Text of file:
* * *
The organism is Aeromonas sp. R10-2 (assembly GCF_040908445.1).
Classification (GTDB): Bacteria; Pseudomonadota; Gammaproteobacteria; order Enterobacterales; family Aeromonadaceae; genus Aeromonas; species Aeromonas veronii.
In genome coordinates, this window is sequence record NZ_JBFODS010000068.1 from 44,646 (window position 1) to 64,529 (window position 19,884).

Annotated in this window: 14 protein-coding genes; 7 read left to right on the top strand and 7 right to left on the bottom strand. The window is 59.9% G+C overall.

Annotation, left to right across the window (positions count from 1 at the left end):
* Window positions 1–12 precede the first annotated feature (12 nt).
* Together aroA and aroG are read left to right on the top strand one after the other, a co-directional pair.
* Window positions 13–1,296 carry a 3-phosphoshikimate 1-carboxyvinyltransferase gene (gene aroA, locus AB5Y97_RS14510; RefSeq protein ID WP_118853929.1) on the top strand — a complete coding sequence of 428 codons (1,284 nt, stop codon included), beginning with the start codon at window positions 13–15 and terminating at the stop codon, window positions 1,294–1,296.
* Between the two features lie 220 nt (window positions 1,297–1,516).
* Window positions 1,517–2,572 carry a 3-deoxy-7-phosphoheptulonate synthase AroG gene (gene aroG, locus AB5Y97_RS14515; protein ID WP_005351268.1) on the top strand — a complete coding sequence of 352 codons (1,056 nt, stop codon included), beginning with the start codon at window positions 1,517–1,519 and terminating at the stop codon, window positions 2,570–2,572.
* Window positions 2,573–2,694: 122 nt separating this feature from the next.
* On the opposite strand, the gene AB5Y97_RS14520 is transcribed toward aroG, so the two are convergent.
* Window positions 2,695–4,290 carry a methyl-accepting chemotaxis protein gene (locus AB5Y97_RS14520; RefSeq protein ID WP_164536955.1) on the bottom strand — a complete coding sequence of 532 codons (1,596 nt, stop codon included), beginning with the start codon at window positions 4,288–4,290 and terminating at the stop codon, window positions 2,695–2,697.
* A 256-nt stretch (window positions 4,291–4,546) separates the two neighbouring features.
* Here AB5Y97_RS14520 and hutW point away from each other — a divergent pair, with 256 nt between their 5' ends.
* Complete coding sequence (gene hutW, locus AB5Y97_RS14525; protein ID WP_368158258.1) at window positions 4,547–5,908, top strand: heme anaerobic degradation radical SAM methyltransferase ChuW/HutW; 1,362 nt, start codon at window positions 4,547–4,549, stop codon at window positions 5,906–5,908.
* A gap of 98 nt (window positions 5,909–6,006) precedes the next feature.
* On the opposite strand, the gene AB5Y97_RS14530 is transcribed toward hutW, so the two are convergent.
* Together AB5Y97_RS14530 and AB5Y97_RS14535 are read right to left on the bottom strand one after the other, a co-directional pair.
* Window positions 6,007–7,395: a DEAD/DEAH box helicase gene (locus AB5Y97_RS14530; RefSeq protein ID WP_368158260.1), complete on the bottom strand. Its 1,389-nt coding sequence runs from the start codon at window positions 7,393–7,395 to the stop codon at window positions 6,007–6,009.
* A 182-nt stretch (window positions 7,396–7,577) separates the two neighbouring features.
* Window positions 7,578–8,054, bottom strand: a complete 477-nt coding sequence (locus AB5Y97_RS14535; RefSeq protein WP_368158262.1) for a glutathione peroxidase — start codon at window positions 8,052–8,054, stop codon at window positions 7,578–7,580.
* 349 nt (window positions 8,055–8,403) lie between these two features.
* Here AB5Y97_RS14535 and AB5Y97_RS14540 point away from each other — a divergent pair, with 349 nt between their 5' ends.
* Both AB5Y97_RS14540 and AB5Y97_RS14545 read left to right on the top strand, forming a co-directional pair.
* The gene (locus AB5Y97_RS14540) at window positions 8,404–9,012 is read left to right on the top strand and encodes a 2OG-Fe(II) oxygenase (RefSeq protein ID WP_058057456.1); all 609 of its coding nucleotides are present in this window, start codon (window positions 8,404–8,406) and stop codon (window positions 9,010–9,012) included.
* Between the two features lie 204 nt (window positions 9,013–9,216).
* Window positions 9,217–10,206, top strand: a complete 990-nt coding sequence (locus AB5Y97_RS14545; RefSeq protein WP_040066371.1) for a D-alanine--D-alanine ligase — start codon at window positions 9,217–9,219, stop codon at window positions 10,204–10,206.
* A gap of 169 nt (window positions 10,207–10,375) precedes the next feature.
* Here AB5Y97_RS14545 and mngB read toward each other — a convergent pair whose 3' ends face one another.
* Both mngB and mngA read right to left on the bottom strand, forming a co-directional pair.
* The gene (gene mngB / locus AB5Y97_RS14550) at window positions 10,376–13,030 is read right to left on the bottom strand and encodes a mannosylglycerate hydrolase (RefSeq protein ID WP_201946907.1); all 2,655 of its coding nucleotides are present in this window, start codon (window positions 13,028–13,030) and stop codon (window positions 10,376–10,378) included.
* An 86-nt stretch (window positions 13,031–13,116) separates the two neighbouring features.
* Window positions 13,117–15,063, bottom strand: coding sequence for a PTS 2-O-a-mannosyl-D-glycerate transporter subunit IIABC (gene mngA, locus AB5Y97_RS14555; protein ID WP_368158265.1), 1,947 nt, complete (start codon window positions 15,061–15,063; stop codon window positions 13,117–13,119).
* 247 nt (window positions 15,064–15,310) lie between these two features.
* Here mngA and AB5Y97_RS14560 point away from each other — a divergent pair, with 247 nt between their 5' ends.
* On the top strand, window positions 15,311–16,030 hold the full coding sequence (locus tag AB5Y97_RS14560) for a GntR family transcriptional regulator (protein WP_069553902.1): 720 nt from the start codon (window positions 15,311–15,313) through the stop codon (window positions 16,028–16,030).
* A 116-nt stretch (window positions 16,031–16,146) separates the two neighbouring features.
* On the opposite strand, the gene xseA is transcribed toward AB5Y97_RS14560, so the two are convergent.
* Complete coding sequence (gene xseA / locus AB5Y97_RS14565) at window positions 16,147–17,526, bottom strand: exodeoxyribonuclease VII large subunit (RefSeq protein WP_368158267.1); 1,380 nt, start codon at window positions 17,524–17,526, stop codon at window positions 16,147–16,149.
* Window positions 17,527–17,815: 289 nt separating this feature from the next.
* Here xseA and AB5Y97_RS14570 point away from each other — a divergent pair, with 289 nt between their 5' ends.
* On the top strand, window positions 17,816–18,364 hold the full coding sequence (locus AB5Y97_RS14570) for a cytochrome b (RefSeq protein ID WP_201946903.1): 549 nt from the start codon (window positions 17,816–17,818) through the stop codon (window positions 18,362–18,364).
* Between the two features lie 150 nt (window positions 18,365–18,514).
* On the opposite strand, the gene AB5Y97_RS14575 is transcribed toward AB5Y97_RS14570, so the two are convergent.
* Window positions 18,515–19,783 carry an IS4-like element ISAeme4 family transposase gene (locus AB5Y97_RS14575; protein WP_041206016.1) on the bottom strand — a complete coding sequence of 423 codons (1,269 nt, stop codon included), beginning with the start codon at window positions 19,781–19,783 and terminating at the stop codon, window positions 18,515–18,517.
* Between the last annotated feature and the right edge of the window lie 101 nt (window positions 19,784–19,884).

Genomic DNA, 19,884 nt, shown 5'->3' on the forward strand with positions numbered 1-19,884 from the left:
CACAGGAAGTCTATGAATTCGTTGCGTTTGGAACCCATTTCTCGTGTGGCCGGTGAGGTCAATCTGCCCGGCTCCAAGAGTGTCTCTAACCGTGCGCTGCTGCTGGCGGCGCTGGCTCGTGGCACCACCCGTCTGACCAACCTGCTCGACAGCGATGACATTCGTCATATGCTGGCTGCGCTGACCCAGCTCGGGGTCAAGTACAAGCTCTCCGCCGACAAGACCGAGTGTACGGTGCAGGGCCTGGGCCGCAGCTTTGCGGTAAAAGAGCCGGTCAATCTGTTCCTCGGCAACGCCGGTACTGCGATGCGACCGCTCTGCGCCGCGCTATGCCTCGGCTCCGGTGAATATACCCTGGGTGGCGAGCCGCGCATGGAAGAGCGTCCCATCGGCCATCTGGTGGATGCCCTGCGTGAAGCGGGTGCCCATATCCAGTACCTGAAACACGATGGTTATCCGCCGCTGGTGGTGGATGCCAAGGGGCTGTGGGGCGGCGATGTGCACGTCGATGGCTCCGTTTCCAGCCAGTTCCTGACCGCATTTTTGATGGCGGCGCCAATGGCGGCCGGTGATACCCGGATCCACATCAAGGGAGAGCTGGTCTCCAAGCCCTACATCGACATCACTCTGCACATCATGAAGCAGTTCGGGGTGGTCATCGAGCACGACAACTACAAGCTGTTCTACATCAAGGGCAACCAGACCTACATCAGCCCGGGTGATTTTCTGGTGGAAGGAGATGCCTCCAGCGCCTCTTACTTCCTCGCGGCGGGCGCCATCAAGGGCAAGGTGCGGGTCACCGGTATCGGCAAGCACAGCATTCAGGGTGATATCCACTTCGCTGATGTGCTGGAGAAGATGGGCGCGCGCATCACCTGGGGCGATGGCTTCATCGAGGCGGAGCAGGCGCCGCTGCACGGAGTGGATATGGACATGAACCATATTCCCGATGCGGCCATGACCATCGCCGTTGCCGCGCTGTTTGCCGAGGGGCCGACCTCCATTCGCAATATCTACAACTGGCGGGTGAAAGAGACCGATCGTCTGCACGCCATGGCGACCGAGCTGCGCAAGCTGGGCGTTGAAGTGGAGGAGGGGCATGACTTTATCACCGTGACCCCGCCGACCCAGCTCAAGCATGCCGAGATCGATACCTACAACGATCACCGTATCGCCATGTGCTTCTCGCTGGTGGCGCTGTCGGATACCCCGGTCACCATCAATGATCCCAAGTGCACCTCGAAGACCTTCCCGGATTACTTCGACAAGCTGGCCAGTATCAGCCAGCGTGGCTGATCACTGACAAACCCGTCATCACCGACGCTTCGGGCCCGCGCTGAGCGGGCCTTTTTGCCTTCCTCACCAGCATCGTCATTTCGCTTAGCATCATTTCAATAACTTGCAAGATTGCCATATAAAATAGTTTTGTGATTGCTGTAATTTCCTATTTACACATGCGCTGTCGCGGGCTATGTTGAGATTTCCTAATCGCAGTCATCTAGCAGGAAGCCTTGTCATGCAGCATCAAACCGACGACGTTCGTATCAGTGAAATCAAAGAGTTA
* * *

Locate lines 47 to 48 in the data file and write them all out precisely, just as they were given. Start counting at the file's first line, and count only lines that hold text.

* Between the last annotated feature and the right edge of the window lie 101 nt (window positions 19,784–19,884).

Genomic DNA, 19,884 nt, shown 5'->3' on the forward strand with positions numbered 1-19,884 from the left: